Saudi blogger jailed for launching liberal website

Saudi blogger Raif Badawi sentenced to 10 years in prison, lashes and fine for insulting the Islamic religion

An image of Saudi Arabia's General Court in capital Riyadh (Free Raif Badawi/Facebook)
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Thursday 12 February 2015 10:30 UTC
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A Saudi court on Wednesday sentenced an activist to a 10-year jail term, 1,000 lashes and a $266,000 fine on charges of insulting the Islamic religion and launching a liberal website, local Saudi media said.

The Criminal Court in the city of Jeddah found Saudi activist Raif Badawi, a co-founder of the Saudi Arabian Liberals website, guilty of violating Islamic values and slurring Saudi Arabia’s religious symbols, according to the Saudi newspaper Riyadh.

"He is a prisoner of conscience; the ruling is unjust," the website's co-founder, Suad al-Shamari, told AFP, noting that there was "no criminal charge against him"

Badawi,30, was first indicted on July 29 on charges of violating Saudi Arabia’s information technology law by founding his website. 

He was also indicted on charges of slandering his country's religious figures by writing comments on his Facebook page and Twitter account.

Amnesty International slammed Wednesday's ruling as "outrageous", urging authorities to quash the verdict.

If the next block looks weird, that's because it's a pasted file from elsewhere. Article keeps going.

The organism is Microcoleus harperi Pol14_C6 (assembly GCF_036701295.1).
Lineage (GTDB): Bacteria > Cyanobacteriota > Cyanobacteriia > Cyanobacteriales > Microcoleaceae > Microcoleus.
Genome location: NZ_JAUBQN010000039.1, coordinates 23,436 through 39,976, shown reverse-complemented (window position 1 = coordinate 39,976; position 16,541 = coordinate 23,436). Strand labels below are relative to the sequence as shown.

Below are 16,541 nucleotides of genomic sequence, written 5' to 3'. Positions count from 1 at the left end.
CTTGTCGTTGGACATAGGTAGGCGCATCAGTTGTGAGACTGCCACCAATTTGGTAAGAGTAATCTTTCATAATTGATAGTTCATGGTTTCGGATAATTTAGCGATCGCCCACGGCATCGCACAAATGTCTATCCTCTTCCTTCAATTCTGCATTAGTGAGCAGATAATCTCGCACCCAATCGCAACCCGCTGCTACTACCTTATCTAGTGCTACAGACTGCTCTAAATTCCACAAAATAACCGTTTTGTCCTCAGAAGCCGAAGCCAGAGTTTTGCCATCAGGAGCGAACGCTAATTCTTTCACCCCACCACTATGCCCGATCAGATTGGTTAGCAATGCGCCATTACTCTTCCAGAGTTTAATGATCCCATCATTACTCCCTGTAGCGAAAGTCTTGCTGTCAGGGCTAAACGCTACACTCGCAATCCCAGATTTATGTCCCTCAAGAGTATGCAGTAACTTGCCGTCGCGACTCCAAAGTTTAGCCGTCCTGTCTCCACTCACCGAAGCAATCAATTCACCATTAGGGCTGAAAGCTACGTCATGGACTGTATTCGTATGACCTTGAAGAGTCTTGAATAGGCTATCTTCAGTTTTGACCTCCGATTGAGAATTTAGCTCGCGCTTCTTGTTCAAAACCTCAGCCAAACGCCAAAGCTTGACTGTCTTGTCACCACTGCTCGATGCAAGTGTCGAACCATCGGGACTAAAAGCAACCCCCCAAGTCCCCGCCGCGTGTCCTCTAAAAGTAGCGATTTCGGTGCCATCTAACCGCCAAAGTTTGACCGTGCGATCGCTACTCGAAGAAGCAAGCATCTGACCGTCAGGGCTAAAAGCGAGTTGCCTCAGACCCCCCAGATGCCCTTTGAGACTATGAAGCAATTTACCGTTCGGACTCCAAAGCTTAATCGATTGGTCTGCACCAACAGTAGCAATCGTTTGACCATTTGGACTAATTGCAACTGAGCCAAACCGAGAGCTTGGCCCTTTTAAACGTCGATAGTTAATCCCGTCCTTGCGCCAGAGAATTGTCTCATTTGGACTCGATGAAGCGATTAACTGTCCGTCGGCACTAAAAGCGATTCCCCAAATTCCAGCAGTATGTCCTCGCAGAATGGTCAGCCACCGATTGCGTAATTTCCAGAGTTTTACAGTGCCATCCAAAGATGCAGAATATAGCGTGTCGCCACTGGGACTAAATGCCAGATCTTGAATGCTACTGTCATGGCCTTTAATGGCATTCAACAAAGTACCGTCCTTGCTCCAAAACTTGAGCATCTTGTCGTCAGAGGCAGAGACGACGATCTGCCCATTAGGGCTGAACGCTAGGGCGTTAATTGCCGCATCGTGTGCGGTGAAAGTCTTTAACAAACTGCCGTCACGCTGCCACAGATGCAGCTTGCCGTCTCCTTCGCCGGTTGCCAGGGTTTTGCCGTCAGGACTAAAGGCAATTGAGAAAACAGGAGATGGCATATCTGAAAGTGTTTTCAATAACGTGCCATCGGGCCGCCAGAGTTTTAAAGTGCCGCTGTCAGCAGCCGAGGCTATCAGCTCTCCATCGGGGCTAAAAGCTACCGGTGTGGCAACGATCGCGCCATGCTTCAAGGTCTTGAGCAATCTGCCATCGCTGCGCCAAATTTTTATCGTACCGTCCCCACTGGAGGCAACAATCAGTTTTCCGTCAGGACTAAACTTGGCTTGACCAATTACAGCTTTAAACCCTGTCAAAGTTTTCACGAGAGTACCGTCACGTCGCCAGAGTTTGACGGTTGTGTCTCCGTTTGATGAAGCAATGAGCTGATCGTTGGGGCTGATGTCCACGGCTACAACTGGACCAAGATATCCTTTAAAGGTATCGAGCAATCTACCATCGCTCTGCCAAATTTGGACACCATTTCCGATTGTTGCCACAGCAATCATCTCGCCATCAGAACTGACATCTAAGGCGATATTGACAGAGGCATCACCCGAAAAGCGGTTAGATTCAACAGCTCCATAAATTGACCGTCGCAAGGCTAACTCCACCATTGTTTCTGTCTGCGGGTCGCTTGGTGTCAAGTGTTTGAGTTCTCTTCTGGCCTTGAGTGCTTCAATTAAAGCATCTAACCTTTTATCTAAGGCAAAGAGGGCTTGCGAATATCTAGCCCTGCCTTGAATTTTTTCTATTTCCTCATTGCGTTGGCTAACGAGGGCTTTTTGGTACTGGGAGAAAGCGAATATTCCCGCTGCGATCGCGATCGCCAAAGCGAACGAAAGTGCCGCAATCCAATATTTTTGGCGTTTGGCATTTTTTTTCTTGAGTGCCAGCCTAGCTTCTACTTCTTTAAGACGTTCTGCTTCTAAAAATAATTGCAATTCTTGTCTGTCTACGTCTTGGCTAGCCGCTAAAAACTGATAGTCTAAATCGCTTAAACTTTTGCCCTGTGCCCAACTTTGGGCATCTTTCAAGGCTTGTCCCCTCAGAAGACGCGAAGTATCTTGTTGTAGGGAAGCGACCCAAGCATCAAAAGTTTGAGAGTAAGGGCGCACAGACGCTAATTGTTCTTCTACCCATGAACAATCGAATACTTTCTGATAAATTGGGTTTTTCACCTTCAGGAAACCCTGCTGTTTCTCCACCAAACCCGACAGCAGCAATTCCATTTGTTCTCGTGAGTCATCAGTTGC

Badawi "is guilty of nothing more than daring to create a public forum for discussion and peacefully exercising the right to freedom of expression," said Amnesty International's Middle East and North Africa director Philip Luther.

"The authorities must overturn his conviction and release him immediately and unconditionally," he said.

"The authorities seem determined to crush all forms of dissent through every means at their disposal, including imposing harsh prison sentences and corporal punishment on activists."

Prior to his arrest, Badawi's network had announced a "day of liberalism" and called for an end to the influence of religion on public life in Saudi Arabia.

Shamari said the network's website had "criticised some clerics, the Commission for the Promotion of Virtue and Prevention of Vice (religious police), in addition to religious fatwas (edicts) considered harmful to Islam."

She said the government was not behind Badawi's prosecution.

"Clerics have filed a lawsuit against him. The government tries to appease them, at our expense sometimes," she lamented.

The Saudi Liberal Network has been active only online, Shamari said.

"Our activities remain virtual."

Badawi was arrested on 17 June, 2012, and previously sentenced in July 2013 to more than seven years in jail, in addition to 600 lashes.